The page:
It is in the above context that we need to examine the events that led to the 6th December 2019 early morning shootout, where the four accused in the vet rape case were killed by the police. On the night of 27th November, a vet was raped and burnt. When she went missing, her parents reported to the police, who did not take any action. Her charred remains were found under a bridge the next day morning. Based on CCTV footage of the people who accosted her at a toll gate, the police zeroed in on 4 people as the main suspects and started rounding them up. But even before the police investigation was underway based on the leaked name of one of the suspects, rumours and propaganda started flying on social media whipping up a communal hysteria. However, when the names of the other three suspects were released – the hysteria proved to be counterproductive for those who started it, but mass outrage and media trial was in full swing. The police also received a fair amount of public flak for the handling of the crime right from the time they got to know about the vet missing. Their misogynist advisories to contain the public relations backfired and they were under pressure. Meanwhile, a collective bloodlust was unleashed. People started demanding instantaneous justice. In a parliamentary discussion, MP Jaya Bachchan notoriously demanded that rapists be handed over to be lynched.
From what can be gleaned from what is available in the public domain, the police investigation was still at a nascent stage. The only evidence against the suspects was the CCTV footage and confessions made to the police, which under evidence law isn’t admissible in a court of law (rightly so, because most often confessions are extracted under torture). The case, in the event it had reached trial would have had to depend on scientific (read forensic) evidence if any, witnesses if any and/or if one of the accused turned an approver – but that is in the realm of speculation. To cut a long story short, whether these men were the actual rapists or not, the investigation had not yet established anything conclusively as against media and social media. So, at the ungodly hour of 3 AM of 6th December, police under the supervision of an IPS officer, VC Sajjanar decides to reconstruct the crime scene. The police narrative is that two of the accused allegedly tried to escape grabbed a gun and fired at the police present there and in the retaliatory fire all four were killed. This event satisfied the bloodlust of those who wanted instant justice while getting brownie points for the police covering their serious lapses while handling the case.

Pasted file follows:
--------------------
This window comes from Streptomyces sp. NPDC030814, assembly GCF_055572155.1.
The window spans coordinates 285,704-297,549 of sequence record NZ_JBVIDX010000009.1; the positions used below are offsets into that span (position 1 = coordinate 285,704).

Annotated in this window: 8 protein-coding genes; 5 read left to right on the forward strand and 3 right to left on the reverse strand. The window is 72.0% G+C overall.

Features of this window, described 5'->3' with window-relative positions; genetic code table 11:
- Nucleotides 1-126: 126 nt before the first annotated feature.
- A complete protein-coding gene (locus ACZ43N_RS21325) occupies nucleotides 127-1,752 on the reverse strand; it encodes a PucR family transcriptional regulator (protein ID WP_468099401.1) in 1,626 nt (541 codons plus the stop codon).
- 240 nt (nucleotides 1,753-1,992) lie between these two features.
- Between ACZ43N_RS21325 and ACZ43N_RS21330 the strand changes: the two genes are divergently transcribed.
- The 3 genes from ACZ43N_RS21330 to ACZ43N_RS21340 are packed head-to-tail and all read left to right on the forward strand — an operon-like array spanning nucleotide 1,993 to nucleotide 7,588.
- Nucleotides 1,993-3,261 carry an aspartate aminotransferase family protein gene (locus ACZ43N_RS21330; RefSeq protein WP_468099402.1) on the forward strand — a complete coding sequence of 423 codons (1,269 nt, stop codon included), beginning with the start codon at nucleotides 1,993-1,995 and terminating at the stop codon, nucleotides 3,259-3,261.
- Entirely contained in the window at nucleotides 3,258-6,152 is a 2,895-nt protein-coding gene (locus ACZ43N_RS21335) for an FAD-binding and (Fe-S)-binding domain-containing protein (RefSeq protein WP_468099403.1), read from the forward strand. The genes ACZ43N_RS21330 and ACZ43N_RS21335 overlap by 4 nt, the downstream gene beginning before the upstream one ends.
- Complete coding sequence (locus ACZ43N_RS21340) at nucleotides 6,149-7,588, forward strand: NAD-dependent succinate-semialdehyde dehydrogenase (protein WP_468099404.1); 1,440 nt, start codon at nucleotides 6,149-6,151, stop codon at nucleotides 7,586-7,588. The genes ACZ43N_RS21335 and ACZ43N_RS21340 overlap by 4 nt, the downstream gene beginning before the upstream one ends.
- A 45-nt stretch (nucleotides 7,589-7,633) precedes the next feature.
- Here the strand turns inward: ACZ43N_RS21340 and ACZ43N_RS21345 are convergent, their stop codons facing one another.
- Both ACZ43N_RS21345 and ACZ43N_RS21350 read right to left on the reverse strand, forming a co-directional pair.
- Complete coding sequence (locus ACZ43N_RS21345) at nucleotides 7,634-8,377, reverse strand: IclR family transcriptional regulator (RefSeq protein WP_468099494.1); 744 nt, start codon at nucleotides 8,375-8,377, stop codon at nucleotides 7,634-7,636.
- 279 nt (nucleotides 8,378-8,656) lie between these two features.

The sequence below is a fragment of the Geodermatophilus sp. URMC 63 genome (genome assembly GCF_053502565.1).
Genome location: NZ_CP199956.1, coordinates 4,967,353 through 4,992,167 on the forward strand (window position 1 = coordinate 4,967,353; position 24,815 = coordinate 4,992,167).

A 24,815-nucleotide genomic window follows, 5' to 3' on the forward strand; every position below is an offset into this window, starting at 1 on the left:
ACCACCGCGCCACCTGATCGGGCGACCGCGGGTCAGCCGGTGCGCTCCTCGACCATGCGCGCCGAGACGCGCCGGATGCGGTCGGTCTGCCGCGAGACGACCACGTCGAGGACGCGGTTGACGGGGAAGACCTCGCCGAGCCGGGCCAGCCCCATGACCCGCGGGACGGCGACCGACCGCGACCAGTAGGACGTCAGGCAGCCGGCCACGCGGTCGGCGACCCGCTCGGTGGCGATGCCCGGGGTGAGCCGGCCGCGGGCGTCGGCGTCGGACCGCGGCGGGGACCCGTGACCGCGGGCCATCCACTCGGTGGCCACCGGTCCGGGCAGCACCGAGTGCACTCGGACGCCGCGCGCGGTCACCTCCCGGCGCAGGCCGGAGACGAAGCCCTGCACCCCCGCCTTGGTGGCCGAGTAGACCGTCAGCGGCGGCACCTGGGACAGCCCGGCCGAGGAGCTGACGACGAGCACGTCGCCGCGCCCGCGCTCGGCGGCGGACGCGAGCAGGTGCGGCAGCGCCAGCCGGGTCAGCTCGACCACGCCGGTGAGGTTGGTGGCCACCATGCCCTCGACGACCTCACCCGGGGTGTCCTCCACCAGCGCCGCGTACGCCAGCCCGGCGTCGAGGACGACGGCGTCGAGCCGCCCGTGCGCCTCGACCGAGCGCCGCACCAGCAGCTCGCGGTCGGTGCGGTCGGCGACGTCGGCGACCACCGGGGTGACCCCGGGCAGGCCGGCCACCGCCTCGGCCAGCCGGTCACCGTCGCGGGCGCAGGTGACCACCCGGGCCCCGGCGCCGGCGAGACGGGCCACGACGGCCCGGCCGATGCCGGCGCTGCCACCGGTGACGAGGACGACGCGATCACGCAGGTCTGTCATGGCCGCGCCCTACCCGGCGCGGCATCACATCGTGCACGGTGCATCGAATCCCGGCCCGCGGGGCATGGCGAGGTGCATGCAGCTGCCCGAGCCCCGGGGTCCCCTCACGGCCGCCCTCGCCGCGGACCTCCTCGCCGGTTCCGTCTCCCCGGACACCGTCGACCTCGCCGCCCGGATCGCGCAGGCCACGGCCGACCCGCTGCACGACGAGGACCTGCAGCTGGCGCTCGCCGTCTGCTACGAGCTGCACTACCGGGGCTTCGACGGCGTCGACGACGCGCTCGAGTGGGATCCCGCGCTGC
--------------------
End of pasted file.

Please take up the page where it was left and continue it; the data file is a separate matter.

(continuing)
The troubling part is that the police narrative has been largely bought unquestioningly. Not too many people seem to be bothered that the reconstruction of crime scene was sought to be done at 3 AM, that a police force could not contain four casual labourers who have had no previous history of crime, that even if one of them had grabbed a gun, it is unlikely that he would have known how to use it, that if two tried to escape why were all four shot at, why weren’t the escapees shot at below the knees, why couldn’t the police use a camera, as is becoming a practice nowadays, to shoot the reconstruction of crime scene. But collective bloodlust seems to be blind to these questions. It doesn’t help the police case that VC Sajjanar orchestrated a similar extra-judicial murder in 2008 using the same modus operandi that resulted in the death of three suspects.